One of the sprayed droplets 138 of the filtered aqueous solution or “clear beer” is shown in FIG. 4. The droplet 138 ideally exhibits a spherical diameter of 150 microns. The droplets 138 are sprayed into and exposed to the heated vacuum environment of the boil chamber 106. The surface area of the droplets 138 and the optimum time that the droplets 138 are exposed to the heated vacuum environment for maximizing the extraction of the ethanol from the droplets 138 of “clear beer” will determine the operational settings of the computer controlled transfer pump 122 and the flow control valve 124. Once exposed to the heated vacuum environment of the boil chamber 106, the ethanol in the form of a vapor 140 releases from the spherical surface of the droplet 138 by breaking the azeotrope bond. The internal currents 142 of the spherical droplet 138 are shown in FIG. 4 as a result of the release of the ethanol vapor 140. Consequently, there is a volume reduction 144 in the sphere of the droplet 138 as a result of the ethanol being released as the vapor 140.

A stream of vapor “off-gas” recovered from the centrifuge 112 is vacuum drawn to the boil chamber 106 via a centrifuge vapor recovery piping system 146 as shown in FIGS. 1 and 2. The centrifuge “off-gas” is delivered to an internal vapor recovery header 148 located within the boil chamber 106. The centrifuge “off-gas” also contains ethanol which can be extracted in the boil chamber 106 just as the ethanol within the “clear beer”. The centrifuge “off-gas” is drawn to the boil chamber 106 via the negative vacuum environment established in the boil chamber 106 by the vacuum pump 134. The “off-gas” is gas generated within the centrifuge 112 during the filtering process of the unfiltered aqueous solution and enters the vapor recovery piping system 146. The off-gas flows through a flow meter “FI” 150 (see FIG. 1) and a flow control valve 152 (see FIG. 2) prior to reaching the internal vapor recovery header 148 located in the boil chamber 106. The flow meter 150 and the flow control valve 152 each transmit measured data to the Programmable Logic System Controller 104.

By vacuum drawing the “off-gas” from the centrifuge 112, the aqueous solution or “beer” will be degassed leading to an increase in the extraction of ethanol from the “clear beer” in the boil chamber 106. The vapor “off-gas” delivered to the boil chamber 106 from the internal vapor recovery header 148 is distributed evenly across the boil chamber 106 to prevent channeling from occurring within the boil chamber 106. Channeling occurs when the off-gas rises up through the boil chamber 106 in a channel-like motion resulting in a lower extraction efficiency of the ethanol. Further, the vapor off-gas also serves as a carrier aiding in the extraction and flow direction of the ethanol as a gas through and out of the boil chamber 106. A pair of temperature probes including a temperature probe “TP” 154 and a temperature probe “TP” 156 deliver temperature data to the Programmable Logic System Controller 104 for monitoring and maintaining the internal environmental conditions of the boil chamber 106.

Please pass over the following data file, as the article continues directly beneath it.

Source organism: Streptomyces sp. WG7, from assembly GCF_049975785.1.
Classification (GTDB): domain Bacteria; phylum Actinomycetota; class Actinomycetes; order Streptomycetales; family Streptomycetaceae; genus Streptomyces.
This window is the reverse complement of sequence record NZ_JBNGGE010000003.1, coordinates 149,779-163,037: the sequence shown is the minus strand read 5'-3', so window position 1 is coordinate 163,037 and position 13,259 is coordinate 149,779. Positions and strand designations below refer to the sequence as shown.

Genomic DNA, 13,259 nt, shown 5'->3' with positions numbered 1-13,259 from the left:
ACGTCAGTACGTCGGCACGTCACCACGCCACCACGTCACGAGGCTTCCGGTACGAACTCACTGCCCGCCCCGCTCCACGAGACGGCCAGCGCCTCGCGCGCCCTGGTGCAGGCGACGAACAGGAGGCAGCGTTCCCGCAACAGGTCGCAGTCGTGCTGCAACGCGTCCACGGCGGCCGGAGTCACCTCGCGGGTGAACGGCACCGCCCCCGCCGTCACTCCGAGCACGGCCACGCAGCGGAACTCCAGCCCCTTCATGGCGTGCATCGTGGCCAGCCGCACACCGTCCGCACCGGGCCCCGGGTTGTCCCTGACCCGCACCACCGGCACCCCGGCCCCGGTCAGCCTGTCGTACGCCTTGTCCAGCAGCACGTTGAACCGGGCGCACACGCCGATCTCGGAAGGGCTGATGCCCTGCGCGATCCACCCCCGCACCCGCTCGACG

The small sprayed droplets 138 of the filtered aqueous solution or “clear beer” and the centrifuge vapor “off-gas” are exposed to the heated vacuum environment within the boil chamber 106. The negative vacuum pressure and the temperature maintained within the boil chamber 106, and the surface area of the sprayed droplets 138, and the contact time that the sprayed droplets 138 of the filtered aqueous solution are exposed to the heated vacuum environment breaks the azeotrope bond resulting in the ethanol separating and being extracted as a vapor from the filtered aqueous solution and the centrifuge “off-gas”. The azeotrope bond is defined as the molecular bond that holds the ethanol to the filtered aqueous solution or “clear beer”. See FIG. 4 for an illustration of this process. The reason that droplet spheres of “clear beer” should be small, where a diameter of 150 microns is optimum, is that when smaller droplet spheres of “clear beer” are exposed to the heated vacuum environment within the boil chamber 106, the ethanol extraction efficiency is highest. Thus, the highest percentage of ethanol can be extracted from smaller droplet spheres. This is because the azeotrope bond for droplet spheres having a diameter less than 300 microns is lower. Droplet spheres of “clear beer” having a diameter larger than 300 microns have been shown to be more resistant to extraction of the ethanol from the “clear beer”. This is because the azeotrope bond is greater for droplet spheres of “clear beer” having a diameter greater than 300 microns.